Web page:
By John Whitesides
WASHINGTON (Reuters) - He has been stereotyped as the Obama administration's gaffe-prone sideshow.
But Vice President Joe Biden also is a veteran debater who was in the U.S. Senate for a quarter century and is perhaps the Democratic White House's most passionate defender of the working class.
Now, with his debate against Republican vice presidential nominee Paul Ryan coming up on Thursday, Biden is under pressure to help President Barack Obama's campaign recapture the momentum it enjoyed before Obama was outmaneuvered by Republican rival Mitt Romney last week in the first of their three debates.
That debate trimmed Obama's lead in the polls and raised the stakes for the lone vice presidential debate, which also will be a national debut of sorts for Ryan, the Wisconsin congressman and budget specialist.
With the Romney-Ryan campaign energized, Democrats are in the surprising position of relying on Biden, a perpetual political wild card, to fire up their campaign. Democrats did get a boost in Friday's jobs report, which showed the nation's unemployment rate dipped below 8 percent last month for the first time since January 2009, the month Obama took office.
"This is not about changing minds. This is about changing the momentum," Democratic strategist Chris Kofinis said. "The vice president is going to have to be very aggressive in undercutting Republican arguments. He can't allow Ryan to control the debate the way Romney controlled his debate."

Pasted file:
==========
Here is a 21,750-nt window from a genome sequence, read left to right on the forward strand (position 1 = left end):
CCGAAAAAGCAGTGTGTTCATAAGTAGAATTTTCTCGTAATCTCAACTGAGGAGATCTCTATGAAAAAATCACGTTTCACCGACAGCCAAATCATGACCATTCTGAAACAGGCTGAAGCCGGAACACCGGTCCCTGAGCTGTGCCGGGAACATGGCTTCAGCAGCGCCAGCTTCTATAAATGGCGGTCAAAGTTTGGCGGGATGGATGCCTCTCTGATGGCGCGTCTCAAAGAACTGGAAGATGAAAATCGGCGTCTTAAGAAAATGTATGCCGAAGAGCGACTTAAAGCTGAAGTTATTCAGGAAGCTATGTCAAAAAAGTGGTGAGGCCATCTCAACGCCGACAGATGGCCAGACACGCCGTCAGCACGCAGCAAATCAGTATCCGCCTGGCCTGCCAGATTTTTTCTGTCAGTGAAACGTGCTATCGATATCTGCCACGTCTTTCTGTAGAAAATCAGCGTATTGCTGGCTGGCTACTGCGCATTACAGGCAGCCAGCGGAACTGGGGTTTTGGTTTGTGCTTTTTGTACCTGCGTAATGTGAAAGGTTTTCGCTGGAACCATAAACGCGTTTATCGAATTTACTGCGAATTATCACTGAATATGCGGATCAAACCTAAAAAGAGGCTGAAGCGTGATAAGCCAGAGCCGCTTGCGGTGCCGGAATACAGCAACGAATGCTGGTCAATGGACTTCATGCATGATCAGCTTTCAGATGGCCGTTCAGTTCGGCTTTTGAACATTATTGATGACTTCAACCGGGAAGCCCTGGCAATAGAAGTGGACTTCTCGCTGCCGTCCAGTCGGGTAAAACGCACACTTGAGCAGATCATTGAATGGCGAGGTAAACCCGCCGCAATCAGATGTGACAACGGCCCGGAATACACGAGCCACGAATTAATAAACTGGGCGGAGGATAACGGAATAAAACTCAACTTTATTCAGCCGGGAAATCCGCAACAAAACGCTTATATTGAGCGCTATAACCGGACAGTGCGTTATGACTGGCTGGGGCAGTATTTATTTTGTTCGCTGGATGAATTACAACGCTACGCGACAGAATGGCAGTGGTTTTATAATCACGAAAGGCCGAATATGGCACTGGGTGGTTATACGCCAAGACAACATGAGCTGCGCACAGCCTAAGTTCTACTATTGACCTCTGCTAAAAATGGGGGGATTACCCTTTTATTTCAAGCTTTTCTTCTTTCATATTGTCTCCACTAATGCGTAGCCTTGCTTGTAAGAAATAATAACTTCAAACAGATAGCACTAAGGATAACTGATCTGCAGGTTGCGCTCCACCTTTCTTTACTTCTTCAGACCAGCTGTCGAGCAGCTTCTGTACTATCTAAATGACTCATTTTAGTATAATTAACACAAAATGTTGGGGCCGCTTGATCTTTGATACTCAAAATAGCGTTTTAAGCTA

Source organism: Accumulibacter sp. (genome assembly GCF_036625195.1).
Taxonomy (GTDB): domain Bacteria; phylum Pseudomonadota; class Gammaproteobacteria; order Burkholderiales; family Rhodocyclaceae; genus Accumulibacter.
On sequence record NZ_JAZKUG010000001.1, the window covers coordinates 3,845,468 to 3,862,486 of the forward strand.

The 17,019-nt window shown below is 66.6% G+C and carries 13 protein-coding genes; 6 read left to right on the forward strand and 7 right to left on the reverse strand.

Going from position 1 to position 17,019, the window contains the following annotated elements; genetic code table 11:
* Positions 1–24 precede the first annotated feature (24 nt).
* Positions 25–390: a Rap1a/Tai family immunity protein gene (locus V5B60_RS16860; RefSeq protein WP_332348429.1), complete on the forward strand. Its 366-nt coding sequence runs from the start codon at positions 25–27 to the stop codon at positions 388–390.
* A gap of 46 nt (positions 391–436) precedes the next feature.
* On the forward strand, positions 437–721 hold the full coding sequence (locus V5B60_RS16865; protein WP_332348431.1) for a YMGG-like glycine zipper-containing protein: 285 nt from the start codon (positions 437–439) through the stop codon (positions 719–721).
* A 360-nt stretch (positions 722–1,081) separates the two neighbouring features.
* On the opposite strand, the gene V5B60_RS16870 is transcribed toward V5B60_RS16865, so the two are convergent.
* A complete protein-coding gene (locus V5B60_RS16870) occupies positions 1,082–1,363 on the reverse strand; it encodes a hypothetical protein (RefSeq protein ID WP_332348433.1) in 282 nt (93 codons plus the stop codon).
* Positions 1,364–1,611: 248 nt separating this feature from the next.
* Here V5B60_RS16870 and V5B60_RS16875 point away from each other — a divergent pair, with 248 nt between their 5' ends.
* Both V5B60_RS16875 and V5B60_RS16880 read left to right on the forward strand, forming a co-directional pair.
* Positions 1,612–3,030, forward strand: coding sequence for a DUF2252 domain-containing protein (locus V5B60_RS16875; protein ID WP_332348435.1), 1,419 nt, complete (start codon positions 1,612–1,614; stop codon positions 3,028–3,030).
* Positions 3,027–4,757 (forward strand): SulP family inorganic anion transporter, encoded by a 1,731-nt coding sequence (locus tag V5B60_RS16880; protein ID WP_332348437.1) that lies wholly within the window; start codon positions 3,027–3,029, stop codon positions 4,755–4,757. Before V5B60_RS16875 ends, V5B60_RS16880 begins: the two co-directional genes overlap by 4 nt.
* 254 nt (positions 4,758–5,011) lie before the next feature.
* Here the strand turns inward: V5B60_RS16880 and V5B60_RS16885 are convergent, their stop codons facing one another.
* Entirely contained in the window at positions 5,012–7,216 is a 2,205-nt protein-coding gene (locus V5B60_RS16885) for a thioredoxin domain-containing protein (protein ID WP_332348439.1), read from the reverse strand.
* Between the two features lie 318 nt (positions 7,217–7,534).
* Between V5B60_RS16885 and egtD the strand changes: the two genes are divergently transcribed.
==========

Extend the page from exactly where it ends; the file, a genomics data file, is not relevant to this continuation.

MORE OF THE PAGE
An aggressive Romney went after Obama in their debate, offering what appeared to be new positions - misrepresentations, Democrats claimed later - on taxes, healthcare and other issues.
Obama, strangely passive, left many of Romney's assertions unanswered. It will be up to Biden, far more comfortable than Obama in the role of aggressor, to fill in the blanks on what Democrats say are Romney's shifting positions.
Biden could be well suited to the role.
He was a sharper performer than Obama when they debated as presidential candidates during the 2008 Democratic primaries. The former Delaware senator's blunt-talking style makes him a particularly effective communicator with blue-collar voters.
"Biden has a chance to undo some of the damage from the first debate," said David Steinberg, a debate coach and political communications specialist at the University of Miami.